In case you hadn’t heard yet, Science magazine is making a play to reach the supermarket checkout aisle and tabloid market, with exciting new covers featuring sexy womanly body parts and leaving out pointless details like their faces.
I don’t know, they could have taken it a step further and featured dramatically posed dead sexy women.
It should be obvious that this photo is problematic. Seelix has a good summary of the concerns. The via Science Editor-in-Chief has apologized, strangely, on a blog that apparently was set up for just this purpose that contains only one post, the apology.
The cover showing transgender sex workers in Jarkarta was selected after much discussion by a large group and was not intended to offend anyone, but rather to highlight the fact that there are solutions for the AIDS crisis for this forgotten but at-risk group.
I have one question: how does a photo of the bodies of women “highlight the fact that there are solutions”? So, if they publish an article on elements of the JAK/STAT signaling pathway, will they splash of photo of George Clooney on the cover to hightlight the fact that he carries genes of this pathway?
None of this makes sense. But then the @SciCareerEditor piped up on twitter, and it all became clear: the management at Science includes many oblivious jerks.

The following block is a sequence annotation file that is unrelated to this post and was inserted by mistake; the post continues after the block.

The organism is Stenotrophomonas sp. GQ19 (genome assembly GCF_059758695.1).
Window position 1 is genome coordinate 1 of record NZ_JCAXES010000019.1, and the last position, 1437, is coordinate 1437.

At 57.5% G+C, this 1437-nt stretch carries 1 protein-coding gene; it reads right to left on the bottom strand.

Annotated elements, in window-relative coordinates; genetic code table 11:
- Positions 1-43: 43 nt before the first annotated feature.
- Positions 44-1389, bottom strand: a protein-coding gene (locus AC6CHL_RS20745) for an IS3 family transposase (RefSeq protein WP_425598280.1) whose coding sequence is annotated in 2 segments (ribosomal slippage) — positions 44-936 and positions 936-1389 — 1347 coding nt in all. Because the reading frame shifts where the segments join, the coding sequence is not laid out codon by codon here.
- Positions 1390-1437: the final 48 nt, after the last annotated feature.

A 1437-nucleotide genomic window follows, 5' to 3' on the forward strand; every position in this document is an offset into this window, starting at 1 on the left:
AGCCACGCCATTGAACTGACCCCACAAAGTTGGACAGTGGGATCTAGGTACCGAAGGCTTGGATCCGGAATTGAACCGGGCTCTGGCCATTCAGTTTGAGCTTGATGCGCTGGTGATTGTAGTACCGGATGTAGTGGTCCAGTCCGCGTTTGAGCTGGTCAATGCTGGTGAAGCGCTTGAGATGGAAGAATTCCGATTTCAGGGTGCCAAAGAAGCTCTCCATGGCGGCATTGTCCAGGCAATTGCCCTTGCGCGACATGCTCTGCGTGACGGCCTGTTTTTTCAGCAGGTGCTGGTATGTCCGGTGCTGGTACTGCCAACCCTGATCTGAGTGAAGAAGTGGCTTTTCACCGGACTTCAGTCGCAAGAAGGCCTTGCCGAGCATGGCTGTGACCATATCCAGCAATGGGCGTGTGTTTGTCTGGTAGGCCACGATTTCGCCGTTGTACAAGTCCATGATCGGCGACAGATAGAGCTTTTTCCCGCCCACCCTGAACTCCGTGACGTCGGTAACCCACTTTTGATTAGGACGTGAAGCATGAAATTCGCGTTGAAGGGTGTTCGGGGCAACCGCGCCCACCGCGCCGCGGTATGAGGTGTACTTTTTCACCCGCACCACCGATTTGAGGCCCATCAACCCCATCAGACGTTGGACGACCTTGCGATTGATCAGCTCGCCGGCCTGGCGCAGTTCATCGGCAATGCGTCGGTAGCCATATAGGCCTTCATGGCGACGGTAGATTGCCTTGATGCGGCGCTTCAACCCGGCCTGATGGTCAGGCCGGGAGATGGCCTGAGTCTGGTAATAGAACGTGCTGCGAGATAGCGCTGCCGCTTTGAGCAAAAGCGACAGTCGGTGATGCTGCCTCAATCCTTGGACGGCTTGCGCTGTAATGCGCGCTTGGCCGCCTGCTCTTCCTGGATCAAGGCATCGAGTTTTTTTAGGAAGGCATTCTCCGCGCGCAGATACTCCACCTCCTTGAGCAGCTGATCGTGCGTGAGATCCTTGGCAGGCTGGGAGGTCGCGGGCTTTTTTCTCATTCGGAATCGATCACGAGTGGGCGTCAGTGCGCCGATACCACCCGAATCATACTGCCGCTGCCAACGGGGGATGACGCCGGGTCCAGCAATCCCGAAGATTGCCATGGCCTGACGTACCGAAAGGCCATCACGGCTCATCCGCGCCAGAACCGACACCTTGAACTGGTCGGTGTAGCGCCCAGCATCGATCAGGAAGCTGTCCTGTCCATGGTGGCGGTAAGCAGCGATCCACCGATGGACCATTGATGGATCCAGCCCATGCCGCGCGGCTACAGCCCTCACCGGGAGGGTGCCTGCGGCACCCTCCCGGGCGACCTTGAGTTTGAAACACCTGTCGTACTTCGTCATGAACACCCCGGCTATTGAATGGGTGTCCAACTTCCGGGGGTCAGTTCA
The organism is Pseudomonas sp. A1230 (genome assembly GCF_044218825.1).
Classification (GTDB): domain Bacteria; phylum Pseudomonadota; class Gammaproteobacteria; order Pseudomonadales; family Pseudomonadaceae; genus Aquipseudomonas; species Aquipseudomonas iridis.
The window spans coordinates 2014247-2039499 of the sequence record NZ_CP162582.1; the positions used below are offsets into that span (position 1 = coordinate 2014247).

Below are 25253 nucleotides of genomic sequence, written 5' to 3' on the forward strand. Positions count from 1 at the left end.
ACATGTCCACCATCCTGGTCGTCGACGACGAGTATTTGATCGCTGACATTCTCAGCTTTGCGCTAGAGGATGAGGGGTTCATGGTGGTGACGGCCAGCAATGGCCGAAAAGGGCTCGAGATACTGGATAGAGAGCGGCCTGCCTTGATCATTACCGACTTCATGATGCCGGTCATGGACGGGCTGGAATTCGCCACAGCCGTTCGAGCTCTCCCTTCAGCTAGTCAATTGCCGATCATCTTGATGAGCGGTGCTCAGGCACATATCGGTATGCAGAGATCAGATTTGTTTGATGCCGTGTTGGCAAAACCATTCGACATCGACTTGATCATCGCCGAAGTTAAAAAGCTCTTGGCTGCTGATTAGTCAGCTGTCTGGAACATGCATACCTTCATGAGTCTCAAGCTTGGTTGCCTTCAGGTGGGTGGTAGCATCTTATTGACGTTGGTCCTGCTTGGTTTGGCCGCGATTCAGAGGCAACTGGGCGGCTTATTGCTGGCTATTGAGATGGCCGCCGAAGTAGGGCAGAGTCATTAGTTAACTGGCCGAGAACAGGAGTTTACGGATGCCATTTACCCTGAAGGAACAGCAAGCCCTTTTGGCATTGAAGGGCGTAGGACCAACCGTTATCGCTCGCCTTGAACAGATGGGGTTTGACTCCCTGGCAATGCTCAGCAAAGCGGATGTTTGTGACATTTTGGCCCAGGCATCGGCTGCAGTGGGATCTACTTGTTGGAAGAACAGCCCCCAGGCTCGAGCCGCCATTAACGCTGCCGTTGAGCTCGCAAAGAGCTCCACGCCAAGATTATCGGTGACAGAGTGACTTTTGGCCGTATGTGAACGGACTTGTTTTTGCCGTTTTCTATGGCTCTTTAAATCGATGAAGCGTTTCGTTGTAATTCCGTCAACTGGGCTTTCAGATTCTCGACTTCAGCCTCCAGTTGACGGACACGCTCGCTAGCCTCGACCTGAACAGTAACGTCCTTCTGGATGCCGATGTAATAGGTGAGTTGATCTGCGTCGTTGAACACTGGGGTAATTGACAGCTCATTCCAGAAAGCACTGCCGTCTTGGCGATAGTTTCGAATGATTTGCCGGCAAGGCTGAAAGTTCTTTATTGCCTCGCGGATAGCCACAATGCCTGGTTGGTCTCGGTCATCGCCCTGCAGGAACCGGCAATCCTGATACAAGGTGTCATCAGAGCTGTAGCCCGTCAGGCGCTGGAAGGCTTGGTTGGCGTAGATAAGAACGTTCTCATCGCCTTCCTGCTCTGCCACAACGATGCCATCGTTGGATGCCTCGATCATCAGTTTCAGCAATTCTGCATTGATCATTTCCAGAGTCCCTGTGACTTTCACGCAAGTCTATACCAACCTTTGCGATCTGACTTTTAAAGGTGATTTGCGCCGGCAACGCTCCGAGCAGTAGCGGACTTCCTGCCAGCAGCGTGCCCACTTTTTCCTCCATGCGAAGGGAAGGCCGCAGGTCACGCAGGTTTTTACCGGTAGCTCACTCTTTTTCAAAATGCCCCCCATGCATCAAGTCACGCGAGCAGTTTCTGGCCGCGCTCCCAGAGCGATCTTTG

— Jim Austin (@SciCareerEditor) July 16, 2014
Weird. So the @SciCareerEditor thinks transgender women don’t have problems with objectification? What planet is he from?
He might want to read this personal account of a transgender woman in science. It seems to me that assuming it’s OK to focus on the sexual attractiveness of women in a study is a good part of the problem.
Especially when they see it as a joke.
Oh. Ha ha, they’ll sure be shocked when they find out that chick has a penis! So, it was some kind of gotcha cover?
But he was able to top that.
Oh, man, he should have followed through with how much he hates drama-blogging, and they only do it for the hits. The only thing becoming boring is how repetitive privileged people can be, always making the same tired excuses for belittling other people’s problems.
I do wish the people who express disinterest in the moral concerns of others would carry through and say what they really think: that in this case the plight of transgender sex workers is unimportant to them. Or that they think abuse of women is simply an unimportant problem. Or that if it’s not about rich white men, it’s not a problem that warrants moral indignation.